14. Wolfgang Heimbach (1613/16-1678) : A Deaf-Mute Travelling Artist
‘Heimbach is typically a pleasant and receptive German painter from the province, but he was dependent on the approaches of other artists. He emulated the Dutch model constantly, but lacked technical skill and painterly feeling, which make his paintings look a bit dry and unsophisticated’ (in translation).1 Despite these harsh words by Horst Gerson of 1942, Wolfgang Heimbach is now considered one of the most important painters in Northern Germany in the 17th century, and has recently attracted more attention by scholars. The first and fundamental study was a monograph on the artist by Gertrud Schlüter-Götsche, published in 1935, which – given the date – focused on the ‘German character’ of Heimbach’s art, although of course the close relationship to Dutch art was also noted.2 Later studies by the same author and others added much to our knowledge. However, it was not until 1999 that more comprehensive studies by Monika Kindel on Heimbach’s portraits and Christiane Morsbach on his genre painting were published, both based on the authors’ master thesis.3 In 2008 Morsbach published her PhD on German genre painting, including some more information on Heimbach.4
Naturally, this short paper is indebted to these studies, but tries to add some observations. If we have a look at the life and work of Wolfgang Heimbach, three aspects within the theme of this symposium seem very important to me:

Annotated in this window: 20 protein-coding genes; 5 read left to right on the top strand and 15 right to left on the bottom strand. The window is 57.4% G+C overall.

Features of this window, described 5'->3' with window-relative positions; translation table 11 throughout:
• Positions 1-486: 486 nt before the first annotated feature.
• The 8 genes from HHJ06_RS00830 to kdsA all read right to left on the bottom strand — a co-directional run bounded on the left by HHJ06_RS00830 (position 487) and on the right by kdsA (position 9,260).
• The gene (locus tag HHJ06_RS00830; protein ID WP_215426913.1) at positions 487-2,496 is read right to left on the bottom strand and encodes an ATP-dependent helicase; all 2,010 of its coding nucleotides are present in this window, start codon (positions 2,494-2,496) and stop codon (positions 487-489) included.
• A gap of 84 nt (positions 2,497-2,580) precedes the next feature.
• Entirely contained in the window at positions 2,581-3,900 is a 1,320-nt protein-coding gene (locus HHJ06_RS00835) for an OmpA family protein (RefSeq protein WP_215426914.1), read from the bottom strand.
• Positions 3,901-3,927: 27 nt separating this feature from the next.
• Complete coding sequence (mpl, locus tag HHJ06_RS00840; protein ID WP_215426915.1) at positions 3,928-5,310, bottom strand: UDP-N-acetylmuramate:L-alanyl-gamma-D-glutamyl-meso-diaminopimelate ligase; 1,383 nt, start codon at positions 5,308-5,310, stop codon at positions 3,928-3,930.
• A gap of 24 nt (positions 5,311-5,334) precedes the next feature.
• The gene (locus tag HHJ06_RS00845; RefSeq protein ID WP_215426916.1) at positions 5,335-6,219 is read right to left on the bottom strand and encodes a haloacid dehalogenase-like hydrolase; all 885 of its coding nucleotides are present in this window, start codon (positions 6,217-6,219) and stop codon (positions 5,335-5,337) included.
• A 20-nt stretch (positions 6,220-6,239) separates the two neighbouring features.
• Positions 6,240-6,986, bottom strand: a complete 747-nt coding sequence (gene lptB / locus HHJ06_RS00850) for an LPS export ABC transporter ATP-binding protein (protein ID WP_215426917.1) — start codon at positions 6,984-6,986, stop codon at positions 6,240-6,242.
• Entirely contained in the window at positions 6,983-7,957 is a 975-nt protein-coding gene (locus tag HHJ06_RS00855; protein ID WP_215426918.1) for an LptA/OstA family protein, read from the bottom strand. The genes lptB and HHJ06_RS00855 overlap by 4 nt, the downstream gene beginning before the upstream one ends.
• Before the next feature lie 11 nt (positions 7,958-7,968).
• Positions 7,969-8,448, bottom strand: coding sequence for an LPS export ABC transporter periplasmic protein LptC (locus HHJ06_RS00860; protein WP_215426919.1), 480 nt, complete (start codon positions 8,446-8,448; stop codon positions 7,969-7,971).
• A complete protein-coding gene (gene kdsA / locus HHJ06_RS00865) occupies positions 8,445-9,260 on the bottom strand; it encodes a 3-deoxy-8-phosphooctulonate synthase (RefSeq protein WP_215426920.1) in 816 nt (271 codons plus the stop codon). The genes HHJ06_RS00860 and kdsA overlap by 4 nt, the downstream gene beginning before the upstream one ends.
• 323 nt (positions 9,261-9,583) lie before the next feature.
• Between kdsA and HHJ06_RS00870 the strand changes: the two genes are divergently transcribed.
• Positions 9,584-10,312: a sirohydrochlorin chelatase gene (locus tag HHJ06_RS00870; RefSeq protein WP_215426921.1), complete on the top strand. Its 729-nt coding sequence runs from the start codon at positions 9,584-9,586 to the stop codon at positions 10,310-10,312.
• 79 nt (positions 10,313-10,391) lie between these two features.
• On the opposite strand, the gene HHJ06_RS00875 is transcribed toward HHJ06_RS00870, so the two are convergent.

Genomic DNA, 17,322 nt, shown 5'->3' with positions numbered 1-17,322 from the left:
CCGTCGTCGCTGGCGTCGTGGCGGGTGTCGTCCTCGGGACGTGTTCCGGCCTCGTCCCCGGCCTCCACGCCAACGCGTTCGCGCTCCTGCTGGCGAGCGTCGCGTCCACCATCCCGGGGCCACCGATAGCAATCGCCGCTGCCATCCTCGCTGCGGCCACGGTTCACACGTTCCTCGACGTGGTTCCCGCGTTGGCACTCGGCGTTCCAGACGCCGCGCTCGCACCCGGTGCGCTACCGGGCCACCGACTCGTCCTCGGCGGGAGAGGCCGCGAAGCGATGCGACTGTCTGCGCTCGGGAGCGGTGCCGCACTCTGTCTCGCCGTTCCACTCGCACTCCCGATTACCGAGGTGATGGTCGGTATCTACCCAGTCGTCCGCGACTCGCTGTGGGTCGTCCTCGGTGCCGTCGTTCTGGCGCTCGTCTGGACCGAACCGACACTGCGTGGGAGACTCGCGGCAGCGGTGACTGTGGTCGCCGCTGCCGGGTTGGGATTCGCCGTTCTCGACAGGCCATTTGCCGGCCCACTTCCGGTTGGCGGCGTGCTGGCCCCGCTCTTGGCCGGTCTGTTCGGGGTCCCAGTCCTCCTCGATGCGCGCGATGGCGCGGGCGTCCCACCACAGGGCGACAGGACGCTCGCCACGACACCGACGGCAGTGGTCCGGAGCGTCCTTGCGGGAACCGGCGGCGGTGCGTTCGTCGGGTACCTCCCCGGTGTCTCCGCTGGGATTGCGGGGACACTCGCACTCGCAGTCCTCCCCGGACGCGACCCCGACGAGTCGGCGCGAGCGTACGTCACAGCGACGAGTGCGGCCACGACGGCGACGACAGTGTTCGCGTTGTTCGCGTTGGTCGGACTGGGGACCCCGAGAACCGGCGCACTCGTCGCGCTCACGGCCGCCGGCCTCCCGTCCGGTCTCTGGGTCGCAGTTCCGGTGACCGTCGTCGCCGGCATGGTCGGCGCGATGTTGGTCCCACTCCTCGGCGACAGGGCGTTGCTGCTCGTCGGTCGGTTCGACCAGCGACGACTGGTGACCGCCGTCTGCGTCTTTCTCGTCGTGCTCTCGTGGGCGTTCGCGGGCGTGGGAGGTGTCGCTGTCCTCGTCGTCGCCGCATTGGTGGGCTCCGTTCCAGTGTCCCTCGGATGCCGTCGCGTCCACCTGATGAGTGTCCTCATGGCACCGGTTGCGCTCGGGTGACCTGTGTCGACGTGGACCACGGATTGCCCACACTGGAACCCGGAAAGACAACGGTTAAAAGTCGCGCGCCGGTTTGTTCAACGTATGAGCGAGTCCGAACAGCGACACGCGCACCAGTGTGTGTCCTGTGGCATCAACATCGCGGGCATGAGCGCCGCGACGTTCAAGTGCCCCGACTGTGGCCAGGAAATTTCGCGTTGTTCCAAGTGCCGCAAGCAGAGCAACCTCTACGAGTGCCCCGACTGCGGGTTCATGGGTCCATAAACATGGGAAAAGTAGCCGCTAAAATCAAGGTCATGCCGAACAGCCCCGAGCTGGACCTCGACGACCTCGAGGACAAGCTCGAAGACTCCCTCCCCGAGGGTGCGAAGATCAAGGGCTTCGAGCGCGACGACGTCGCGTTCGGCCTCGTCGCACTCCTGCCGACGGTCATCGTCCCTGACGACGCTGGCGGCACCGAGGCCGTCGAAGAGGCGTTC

a) Heimbach’s work is fundamentally based on Netherlandish models, although the degree of dependence varies. Heimbach also was responsive to Italian or German models.
b) He worked in several countries (the Netherlands, Germany , Italy, Denmark) and adapted his style throughout his career to local traditions. The result is a varied and heterogeneous oeuvre.
c) The variety of styles in his work and the wide range of his travels and are even more remarkable if we take into account that Heimbach was deaf-mute.
Breackfast table with kitchen maid behind the window, dated 1670
Kassel, Museumslandschaft Hessen Kassel, inv./cat.nr. GK 613a
After making some comments on Heimbach’s life, I will give a short survey of his work focusing on the emulation of Netherlandish models and how he adapted these during his travelling life. Finally, I will address the question whether his handicap has had any influence on his art, or – speaking in art theoretical terms – whether his works are as telling as those of other painters.5